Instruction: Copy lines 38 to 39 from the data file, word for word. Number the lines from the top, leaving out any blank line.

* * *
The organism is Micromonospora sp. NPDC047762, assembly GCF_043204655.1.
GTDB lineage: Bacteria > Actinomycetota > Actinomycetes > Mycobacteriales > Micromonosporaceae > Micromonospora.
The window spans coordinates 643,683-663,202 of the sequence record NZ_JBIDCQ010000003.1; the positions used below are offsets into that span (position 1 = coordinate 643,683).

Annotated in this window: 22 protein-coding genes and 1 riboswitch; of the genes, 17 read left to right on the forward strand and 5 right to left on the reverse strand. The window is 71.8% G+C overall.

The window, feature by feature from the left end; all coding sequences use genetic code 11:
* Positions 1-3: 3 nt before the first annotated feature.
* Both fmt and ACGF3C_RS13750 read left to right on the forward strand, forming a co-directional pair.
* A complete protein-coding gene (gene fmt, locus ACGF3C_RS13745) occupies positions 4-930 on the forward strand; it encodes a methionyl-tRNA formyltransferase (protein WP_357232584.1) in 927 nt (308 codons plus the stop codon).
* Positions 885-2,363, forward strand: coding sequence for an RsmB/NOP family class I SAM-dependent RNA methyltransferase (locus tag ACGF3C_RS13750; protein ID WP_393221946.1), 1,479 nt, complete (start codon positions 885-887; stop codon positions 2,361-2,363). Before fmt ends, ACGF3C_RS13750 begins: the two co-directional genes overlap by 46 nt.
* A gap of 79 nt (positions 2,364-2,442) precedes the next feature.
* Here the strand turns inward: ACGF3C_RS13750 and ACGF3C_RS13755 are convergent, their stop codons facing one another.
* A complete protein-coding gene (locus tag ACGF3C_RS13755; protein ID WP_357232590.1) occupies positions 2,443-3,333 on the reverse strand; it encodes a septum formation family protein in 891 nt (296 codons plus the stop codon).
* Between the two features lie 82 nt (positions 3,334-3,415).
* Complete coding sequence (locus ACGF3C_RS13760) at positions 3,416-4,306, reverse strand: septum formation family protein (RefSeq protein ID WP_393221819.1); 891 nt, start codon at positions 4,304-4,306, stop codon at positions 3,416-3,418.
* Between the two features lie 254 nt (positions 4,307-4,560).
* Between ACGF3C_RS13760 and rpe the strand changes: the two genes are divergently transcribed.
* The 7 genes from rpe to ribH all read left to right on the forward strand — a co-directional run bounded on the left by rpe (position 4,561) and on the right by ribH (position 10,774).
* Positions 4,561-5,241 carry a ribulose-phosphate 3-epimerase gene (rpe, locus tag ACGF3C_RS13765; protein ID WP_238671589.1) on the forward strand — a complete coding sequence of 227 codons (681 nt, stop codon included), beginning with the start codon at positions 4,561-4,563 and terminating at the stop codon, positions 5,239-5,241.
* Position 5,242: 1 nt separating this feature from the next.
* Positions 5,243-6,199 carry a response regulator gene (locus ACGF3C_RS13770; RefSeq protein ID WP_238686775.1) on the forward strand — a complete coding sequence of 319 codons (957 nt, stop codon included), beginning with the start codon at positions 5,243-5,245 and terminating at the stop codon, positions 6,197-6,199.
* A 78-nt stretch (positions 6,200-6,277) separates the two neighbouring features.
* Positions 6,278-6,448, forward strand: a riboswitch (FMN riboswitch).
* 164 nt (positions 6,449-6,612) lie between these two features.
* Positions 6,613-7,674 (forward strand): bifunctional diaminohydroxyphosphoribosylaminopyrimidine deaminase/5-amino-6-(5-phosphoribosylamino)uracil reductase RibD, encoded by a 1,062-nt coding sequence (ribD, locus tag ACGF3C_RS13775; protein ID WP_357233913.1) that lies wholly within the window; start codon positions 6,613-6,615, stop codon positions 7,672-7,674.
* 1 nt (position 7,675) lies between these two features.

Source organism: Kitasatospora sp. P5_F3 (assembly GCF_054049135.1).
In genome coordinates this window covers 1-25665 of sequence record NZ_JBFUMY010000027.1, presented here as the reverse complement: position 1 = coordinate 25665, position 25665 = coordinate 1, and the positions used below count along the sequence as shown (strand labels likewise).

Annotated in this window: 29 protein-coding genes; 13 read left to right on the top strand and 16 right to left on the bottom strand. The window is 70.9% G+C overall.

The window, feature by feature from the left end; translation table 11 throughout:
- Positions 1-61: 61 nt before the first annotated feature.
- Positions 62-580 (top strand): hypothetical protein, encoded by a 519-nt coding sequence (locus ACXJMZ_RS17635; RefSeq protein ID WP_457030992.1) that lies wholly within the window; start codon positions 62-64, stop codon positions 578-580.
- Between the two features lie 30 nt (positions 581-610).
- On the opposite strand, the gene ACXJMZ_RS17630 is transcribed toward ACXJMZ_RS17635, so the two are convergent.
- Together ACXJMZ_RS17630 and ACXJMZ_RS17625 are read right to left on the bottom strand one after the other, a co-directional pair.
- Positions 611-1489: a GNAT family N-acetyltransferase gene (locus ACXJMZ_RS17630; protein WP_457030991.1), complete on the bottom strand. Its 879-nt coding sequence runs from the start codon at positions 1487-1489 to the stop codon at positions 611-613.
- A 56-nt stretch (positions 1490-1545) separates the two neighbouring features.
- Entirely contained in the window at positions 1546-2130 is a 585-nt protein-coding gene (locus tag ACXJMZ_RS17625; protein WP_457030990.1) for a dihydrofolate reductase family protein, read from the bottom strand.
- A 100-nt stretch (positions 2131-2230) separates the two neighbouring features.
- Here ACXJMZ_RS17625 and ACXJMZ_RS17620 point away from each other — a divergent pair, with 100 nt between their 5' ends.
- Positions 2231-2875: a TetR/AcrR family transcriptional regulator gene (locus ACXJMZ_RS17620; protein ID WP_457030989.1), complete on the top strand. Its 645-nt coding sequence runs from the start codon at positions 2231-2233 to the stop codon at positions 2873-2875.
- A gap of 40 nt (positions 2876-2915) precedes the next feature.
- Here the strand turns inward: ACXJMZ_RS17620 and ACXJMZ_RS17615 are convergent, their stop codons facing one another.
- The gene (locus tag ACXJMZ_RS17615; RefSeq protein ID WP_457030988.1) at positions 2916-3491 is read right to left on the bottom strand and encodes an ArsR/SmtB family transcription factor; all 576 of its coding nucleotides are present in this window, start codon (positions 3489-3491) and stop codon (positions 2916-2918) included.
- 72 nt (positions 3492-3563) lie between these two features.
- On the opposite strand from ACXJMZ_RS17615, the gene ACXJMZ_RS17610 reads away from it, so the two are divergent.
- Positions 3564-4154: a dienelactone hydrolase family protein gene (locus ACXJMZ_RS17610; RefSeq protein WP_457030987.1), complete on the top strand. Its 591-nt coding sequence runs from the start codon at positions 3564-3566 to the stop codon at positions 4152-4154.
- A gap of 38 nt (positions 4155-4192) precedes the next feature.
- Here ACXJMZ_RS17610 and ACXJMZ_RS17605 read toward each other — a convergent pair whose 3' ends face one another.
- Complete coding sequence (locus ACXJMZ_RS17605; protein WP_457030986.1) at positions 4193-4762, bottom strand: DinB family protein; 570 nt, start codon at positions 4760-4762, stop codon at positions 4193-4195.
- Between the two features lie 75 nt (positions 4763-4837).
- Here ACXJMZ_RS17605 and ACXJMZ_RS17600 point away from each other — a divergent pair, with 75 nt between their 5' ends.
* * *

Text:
- A 100-nt stretch (positions 2131-2230) separates the two neighbouring features.
- Here ACXJMZ_RS17625 and ACXJMZ_RS17620 point away from each other — a divergent pair, with 100 nt between their 5' ends.